Action research as the vehicle for curriculum change in analytical chemistry: A longitudinal study

Susan Rena Hanus Holladay, Purdue University


This study chronicles our three-year effort to improve the classroom experience for both the students and the instructor in an analytical course for non-majors. Action research was the methodology chosen for this study because the purpose of action research is to solve a particular problem in a specific setting. We investigated the students' perceptions in order to inform us to the changes that needed to be made in the curriculum from the students' point of view. This study consisted of three cycles. Data were collected during the First Year to identify problems from the students' point of view. A list of concerns was collected, ideas were proposed that addressed the concerns, and some changes were implemented during the Second Year. During the Second Year, data were collected to document the impact of the changes. As some concerns were addressed and resolved, other issues came to the surface. Based on this information, more proposals were made and selectively implemented. The impact of the intervention was documented via a Third Year of data collection. The solutions ranged from simple and immediate to complex and long-term. ^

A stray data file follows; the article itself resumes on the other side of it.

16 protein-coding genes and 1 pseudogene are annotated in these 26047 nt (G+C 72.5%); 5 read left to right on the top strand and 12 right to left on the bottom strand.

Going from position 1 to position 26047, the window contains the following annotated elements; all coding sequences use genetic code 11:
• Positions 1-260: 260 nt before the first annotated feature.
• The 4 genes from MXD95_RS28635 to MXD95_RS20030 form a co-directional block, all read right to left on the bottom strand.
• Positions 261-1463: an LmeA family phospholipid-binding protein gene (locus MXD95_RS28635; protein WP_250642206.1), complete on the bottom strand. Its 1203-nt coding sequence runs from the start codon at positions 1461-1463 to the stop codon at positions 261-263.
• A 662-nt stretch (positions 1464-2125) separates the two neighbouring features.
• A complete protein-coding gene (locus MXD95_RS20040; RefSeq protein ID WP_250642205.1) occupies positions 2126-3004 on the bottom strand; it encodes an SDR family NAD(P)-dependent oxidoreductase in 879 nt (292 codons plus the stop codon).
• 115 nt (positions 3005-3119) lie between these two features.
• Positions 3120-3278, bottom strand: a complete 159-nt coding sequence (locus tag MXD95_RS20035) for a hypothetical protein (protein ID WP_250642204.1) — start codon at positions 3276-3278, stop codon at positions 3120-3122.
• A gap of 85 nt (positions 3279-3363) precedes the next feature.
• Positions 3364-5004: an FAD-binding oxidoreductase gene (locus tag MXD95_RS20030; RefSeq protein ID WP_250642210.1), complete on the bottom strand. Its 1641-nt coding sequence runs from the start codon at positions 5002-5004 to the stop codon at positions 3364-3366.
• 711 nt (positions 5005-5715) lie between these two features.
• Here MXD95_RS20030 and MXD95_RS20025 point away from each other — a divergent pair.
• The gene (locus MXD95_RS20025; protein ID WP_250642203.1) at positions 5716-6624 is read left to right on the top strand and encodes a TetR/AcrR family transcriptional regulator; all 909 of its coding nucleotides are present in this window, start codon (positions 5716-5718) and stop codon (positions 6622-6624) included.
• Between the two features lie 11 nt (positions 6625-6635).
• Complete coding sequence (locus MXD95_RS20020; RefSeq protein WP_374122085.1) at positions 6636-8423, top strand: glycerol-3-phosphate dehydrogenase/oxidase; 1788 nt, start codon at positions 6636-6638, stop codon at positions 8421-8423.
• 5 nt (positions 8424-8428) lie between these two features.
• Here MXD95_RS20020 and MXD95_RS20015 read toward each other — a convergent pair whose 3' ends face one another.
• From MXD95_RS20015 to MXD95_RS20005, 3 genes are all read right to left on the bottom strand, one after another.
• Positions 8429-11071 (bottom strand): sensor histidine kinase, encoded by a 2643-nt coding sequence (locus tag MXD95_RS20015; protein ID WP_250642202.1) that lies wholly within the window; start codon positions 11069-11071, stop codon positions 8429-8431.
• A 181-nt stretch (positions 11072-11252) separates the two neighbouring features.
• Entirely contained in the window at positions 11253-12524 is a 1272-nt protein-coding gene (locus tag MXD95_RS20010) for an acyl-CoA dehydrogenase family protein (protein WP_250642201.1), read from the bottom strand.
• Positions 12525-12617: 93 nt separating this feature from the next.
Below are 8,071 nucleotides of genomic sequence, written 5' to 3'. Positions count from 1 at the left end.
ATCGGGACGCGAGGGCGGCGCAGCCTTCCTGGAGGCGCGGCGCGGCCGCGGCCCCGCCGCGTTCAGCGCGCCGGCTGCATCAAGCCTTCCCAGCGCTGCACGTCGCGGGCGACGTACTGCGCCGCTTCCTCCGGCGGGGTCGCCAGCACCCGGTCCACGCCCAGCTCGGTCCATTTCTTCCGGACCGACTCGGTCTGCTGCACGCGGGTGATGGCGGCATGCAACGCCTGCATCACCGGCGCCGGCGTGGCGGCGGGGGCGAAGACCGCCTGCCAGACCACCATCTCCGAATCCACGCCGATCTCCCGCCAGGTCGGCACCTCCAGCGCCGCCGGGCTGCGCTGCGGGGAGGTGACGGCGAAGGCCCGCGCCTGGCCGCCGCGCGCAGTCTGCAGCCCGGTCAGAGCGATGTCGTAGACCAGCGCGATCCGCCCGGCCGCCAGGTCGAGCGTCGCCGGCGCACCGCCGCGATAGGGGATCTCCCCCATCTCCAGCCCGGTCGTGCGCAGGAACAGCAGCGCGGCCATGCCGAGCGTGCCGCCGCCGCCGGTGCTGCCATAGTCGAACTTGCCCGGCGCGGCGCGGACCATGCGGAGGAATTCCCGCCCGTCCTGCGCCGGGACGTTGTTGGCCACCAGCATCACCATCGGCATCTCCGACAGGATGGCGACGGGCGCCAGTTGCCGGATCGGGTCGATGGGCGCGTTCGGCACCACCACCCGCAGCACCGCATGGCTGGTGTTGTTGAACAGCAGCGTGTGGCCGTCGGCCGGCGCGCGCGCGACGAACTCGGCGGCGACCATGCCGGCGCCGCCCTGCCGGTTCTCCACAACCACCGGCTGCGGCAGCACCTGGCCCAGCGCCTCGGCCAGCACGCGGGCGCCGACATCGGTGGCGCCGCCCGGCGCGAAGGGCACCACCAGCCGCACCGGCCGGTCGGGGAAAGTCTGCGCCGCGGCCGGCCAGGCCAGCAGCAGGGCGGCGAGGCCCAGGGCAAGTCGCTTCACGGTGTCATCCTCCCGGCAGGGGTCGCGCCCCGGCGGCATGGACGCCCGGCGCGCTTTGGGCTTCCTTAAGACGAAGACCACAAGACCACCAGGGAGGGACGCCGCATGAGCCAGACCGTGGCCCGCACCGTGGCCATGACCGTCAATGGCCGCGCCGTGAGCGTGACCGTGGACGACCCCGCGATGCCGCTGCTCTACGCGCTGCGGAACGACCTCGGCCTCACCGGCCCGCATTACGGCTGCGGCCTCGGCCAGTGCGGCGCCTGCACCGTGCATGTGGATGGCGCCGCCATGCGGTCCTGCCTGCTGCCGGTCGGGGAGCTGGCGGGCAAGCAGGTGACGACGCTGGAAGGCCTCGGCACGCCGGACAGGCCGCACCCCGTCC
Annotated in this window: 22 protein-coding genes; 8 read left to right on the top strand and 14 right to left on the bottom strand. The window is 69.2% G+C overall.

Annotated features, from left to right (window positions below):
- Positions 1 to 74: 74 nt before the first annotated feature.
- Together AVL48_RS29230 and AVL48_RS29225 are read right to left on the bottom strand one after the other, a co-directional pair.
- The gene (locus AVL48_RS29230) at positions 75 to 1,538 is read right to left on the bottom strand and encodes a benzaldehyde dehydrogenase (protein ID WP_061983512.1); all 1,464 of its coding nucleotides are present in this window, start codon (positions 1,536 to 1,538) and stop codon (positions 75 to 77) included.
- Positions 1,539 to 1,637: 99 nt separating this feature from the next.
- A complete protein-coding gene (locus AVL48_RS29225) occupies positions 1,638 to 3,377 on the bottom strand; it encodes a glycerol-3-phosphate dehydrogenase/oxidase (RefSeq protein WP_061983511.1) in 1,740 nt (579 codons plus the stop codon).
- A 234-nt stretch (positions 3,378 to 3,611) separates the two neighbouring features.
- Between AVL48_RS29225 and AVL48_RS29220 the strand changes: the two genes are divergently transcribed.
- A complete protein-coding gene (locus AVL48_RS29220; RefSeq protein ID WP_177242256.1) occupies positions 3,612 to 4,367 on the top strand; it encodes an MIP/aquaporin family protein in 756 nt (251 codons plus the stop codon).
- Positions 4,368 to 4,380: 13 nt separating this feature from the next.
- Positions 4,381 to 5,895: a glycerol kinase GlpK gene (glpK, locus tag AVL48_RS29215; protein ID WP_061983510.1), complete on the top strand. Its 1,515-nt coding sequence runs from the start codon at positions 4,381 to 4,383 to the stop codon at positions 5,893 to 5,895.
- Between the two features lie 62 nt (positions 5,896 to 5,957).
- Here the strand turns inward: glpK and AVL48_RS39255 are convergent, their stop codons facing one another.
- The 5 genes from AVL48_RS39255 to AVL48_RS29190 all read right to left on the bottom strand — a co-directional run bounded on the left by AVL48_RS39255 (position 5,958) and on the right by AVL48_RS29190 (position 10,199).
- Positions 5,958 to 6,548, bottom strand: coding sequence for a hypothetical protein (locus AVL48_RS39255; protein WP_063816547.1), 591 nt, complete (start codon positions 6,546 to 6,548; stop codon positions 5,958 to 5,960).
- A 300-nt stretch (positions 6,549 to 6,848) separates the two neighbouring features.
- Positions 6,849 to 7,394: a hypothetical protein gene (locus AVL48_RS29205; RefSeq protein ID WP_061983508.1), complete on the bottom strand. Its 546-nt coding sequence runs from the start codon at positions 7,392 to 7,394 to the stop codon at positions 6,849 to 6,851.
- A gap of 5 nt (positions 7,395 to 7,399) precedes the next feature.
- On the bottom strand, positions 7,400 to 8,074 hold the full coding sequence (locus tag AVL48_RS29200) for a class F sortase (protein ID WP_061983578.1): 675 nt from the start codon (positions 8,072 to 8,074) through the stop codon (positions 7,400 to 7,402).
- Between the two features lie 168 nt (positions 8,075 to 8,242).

Major Professor: George M. Bodner, Purdue University.

Subject Area

Education, Sciences|Education, Curriculum and Instruction

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